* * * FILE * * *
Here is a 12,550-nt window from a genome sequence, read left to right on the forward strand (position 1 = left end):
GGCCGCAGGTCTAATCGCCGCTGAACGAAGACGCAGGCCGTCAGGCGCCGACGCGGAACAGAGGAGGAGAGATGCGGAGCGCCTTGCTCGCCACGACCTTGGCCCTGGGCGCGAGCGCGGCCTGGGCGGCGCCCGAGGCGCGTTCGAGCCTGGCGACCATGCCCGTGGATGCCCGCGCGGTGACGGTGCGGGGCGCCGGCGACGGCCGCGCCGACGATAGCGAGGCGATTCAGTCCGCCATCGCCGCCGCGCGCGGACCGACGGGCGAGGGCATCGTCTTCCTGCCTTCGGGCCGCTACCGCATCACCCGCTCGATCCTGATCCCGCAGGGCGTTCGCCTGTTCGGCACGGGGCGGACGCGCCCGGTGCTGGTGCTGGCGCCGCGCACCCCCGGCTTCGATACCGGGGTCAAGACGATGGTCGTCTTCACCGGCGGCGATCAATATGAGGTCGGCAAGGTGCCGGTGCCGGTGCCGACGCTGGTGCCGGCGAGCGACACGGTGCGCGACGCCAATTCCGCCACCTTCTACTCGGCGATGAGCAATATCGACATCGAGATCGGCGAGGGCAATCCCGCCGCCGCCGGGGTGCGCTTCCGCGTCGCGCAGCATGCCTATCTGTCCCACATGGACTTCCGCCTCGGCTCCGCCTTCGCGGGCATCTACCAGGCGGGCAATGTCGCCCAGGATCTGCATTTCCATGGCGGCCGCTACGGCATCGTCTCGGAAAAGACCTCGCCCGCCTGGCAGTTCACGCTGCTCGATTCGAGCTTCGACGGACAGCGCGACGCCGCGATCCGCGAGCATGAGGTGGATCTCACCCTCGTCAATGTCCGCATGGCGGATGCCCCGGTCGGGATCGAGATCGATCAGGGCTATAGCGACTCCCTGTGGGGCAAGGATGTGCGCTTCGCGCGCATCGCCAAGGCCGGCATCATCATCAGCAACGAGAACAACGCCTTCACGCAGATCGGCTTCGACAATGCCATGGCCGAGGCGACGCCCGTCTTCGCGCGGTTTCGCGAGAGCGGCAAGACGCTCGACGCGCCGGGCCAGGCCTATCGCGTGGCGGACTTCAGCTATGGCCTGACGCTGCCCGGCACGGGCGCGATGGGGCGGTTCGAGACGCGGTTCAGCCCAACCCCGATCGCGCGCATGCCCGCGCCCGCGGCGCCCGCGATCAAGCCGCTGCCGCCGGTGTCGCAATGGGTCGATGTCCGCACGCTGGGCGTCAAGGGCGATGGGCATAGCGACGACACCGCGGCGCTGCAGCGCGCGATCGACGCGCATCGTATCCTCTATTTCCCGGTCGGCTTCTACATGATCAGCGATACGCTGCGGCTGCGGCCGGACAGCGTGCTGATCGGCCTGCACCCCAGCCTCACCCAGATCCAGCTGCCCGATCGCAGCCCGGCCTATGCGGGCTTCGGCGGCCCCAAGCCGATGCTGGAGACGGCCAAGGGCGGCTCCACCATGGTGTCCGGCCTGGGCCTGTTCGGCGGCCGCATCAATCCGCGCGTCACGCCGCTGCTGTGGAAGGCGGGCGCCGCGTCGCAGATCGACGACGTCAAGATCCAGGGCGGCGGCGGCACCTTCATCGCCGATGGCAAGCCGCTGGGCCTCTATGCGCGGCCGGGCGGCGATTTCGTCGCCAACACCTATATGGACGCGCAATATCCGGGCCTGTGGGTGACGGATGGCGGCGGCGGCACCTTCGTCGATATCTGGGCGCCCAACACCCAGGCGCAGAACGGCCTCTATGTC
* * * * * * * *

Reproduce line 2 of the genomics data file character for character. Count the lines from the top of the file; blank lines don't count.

GGCCGCAGGTCTAATCGCCGCTGAACGAAGACGCAGGCCGTCAGGCGCCGACGCGGAACAGAGGAGGAGAGATGCGGAGCGCCTTGCTCGCCACGACCTTGGCCCTGGGCGCGAGCGCGGCCTGGGCGGCGCCCGAGGCGCGTTCGAGCCTGGCGACCATGCCCGTGGATGCCCGCGCGGTGACGGTGCGGGGCGCCGGCGACGGCCGCGCCGACGATAGCGAGGCGATTCAGTCCGCCATCGCCGCCGCGCGCGGACCGACGGGCGAGGGCATCGTCTTCCTGCCTTCGGGCCGCTACCGCATCACCCGCTCGATCCTGATCCCGCAGGGCGTTCGCCTGTTCGGCACGGGGCGGACGCGCCCGGTGCTGGTGCTGGCGCCGCGCACCCCCGGCTTCGATACCGGGGTCAAGACGATGGTCGTCTTCACCGGCGGCGATCAATATGAGGTCGGCAAGGTGCCGGTGCCGGTGCCGACGCTGGTGCCGGCGAGCGACACGGTGCGCGACGCCAATTCCGCCACCTTCTACTCGGCGATGAGCAATATCGACATCGAGATCGGCGAGGGCAATCCCGCCGCCGCCGGGGTGCGCTTCCGCGTCGCGCAGCATGCCTATCTGTCCCACATGGACTTCCGCCTCGGCTCCGCCTTCGCGGGCATCTACCAGGCGGGCAATGTCGCCCAGGATCTGCATTTCCATGGCGGCCGCTACGGCATCGTCTCGGAAAAGACCTCGCCCGCCTGGCAGTTCACGCTGCTCGATTCGAGCTTCGACGGACAGCGCGACGCCGCGATCCGCGAGCATGAGGTGGATCTCACCCTCGTCAATGTCCGCATGGCGGATGCCCCGGTCGGGATCGAGATCGATCAGGGCTATAGCGACTCCCTGTGGGGCAAGGATGTGCGCTTCGCGCGCATCGCCAAGGCCGGCATCATCATCAGCAACGAGAACAACGCCTTCACGCAGATCGGCTTCGACAATGCCATGGCCGAGGCGACGCCCGTCTTCGCGCGGTTTCGCGAGAGCGGCAAGACGCTCGACGCGCCGGGCCAGGCCTATCGCGTGGCGGACTTCAGCTATGGCCTGACGCTGCCCGGCACGGGCGCGATGGGGCGGTTCGAGACGCGGTTCAGCCCAACCCCGATCGCGCGCATGCCCGCGCCCGCGGCGCCCGCGATCAAGCCGCTGCCGCCGGTGTCGCAATGGGTCGATGTCCGCACGCTGGGCGTCAAGGGCGATGGGCATAGCGACGACACCGCGGCGCTGCAGCGCGCGATCGACGCGCATCGTATCCTCTATTTCCCGGTCGGCTTCTACATGATCAGCGATACGCTGCGGCTGCGGCCGGACAGCGTGCTGATCGGCCTGCACCCCAGCCTCACCCAGATCCAGCTGCCCGATCGCAGCCCGGCCTATGCGGGCTTCGGCGGCCCCAAGCCGATGCTGGAGACGGCCAAGGGCGGCTCCACCATGGTGTCCGGCCTGGGCCTGTTCGGCGGCCGCATCAATCCGCGCGTCACGCCGCTGCTGTGGAAGGCGGGCGCCGCGTCGCAGATCGACGACGTCAAGATCCAGGGCGGCGGCGGCACCTTCATCGCCGATGGCAAGCCGCTGGGCCTCTATGCGCGGCCGGGCGGCGATTTCGTCGCCAACACCTATATGGACGCGCAATATCCGGGCCTGTGGGTGACGGATGGCGGCGGCGGCACCTTCGTCGATATCTGGGCGCCCAACACCCAGGCGCAGAACGGCCTCTATGTC